Seth Stoughton is a Professor at the Joseph F. Rice School of Law at the University of South Carolina School of Law, where he serves as the Faculty Director of the Excellence in Policing and Public Safety Program. He studies policing and how it is regulated. He frequently publishes and speaks on policing issues, regularly appears on national and international media, and has written for The New York Times, The Atlantic, TIME, and other news publications. He teaches Police Law & Policy, Criminal Procedure, Criminal Law, and the Regulation of Vice.
Seth served as an officer with the Tallahassee Police Department for five years. In that time, he trained other officers, helped write policies to govern the use of new technologies, earned multiple instructor and operator certifications, and taught personal safety and self-defense courses in the community. In 2004, he received a Formal Achievement Award for his role as a founding member of the Special Response Team. After leaving the police department, Seth spent three years as an Investigator in the Florida Department of Education's Office of Inspector General, where he handled a variety of criminal and administrative investigations. In 2008, he received a statewide award for his work combating private school tuition voucher fraud.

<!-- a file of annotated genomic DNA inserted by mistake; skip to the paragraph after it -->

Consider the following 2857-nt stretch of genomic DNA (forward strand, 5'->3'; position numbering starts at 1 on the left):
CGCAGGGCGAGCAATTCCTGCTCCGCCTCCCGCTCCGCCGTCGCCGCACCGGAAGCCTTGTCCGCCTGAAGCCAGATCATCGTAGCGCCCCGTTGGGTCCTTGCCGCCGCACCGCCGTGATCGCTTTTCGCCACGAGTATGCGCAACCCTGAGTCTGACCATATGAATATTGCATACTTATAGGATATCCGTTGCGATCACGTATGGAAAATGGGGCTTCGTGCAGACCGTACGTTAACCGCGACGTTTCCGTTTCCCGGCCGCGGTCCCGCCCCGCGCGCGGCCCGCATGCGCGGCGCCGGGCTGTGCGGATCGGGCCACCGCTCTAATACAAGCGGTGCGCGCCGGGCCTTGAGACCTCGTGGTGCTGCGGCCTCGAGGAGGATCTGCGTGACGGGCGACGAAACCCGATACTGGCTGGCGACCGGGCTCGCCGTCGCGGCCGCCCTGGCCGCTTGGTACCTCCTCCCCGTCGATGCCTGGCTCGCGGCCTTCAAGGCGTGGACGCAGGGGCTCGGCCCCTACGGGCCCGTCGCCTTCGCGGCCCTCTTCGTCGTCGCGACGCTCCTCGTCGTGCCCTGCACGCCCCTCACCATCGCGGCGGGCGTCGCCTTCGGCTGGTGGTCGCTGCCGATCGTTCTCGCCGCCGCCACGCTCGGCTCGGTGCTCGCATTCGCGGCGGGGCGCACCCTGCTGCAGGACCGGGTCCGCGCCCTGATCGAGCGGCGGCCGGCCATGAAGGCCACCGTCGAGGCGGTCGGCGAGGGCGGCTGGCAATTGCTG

Seth earned his B.A. in English from Florida State University. He attended the University of Virginia School of Law, where he was an Articles Editor on the Virginia Law Review, an Elsie Hughes Cabell Scholar, and the recipient of the Thomas Marshall Miller Prize. After law school, he clerked for the Honorable Kenneth F. Ripple of the United States Court of Appeals for the Seventh Circuit. Prior to joining the faculty at South Carolina, Seth was a Climenko Fellow and Lecturer on Law at Harvard Law School, where he taught legal writing and a Regulation of Vice seminar.